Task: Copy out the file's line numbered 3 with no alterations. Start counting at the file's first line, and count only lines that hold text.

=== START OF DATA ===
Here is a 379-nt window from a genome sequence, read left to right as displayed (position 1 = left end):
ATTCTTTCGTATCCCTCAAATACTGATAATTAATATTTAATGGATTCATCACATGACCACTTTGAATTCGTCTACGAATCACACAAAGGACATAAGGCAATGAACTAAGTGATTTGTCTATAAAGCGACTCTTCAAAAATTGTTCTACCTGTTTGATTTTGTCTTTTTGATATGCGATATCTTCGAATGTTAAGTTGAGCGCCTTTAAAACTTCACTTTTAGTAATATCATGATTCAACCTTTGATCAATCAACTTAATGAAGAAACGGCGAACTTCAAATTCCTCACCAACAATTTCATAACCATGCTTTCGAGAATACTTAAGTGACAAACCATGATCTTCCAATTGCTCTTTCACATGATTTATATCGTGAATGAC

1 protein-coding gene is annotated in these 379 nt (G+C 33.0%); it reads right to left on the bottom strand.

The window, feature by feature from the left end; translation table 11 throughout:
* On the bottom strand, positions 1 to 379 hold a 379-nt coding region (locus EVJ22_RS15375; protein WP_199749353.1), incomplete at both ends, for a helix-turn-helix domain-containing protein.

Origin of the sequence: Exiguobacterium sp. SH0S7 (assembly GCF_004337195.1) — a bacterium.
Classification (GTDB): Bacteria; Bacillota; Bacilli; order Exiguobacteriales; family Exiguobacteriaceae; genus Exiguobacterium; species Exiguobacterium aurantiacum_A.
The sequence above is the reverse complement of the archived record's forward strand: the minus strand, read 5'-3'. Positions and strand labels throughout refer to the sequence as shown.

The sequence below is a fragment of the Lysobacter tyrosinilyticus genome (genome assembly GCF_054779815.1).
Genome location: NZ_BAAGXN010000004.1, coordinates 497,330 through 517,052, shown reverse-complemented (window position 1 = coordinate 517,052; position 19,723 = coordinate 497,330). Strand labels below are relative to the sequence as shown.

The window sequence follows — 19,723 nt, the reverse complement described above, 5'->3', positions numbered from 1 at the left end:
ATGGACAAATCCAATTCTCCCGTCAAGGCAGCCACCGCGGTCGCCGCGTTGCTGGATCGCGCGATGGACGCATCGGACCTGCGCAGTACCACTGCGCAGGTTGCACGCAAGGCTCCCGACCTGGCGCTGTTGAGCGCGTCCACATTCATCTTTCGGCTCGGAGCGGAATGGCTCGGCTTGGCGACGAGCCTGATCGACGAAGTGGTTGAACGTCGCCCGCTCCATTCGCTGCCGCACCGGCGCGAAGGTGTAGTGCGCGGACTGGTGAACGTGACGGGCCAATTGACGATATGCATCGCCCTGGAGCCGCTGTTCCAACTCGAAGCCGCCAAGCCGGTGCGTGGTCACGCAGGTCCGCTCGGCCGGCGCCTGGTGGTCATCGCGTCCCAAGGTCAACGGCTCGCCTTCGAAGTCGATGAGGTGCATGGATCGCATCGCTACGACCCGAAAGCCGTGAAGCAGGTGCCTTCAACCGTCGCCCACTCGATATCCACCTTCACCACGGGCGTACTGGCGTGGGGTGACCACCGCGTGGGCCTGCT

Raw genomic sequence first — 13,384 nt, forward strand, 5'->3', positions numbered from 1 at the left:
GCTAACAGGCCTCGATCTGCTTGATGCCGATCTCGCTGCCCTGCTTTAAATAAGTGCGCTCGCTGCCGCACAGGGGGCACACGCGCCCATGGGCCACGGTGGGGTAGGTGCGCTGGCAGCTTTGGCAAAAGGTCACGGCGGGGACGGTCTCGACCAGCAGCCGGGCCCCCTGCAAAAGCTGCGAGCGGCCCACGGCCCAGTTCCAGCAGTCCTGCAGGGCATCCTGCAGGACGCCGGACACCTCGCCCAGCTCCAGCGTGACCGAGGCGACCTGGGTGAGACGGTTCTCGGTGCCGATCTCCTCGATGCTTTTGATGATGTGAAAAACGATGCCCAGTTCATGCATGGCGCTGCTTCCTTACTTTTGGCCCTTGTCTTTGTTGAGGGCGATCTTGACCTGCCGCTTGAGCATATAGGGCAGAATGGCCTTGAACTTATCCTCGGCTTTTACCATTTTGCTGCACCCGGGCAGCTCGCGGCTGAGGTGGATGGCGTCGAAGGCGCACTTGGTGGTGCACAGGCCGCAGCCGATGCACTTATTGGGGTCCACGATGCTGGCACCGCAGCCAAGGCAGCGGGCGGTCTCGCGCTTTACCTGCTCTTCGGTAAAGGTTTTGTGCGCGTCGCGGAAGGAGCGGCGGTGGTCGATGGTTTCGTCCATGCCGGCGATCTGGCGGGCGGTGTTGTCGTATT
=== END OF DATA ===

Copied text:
1 protein-coding gene is annotated in these 379 nt (G+C 33.0%); it reads right to left on the bottom strand.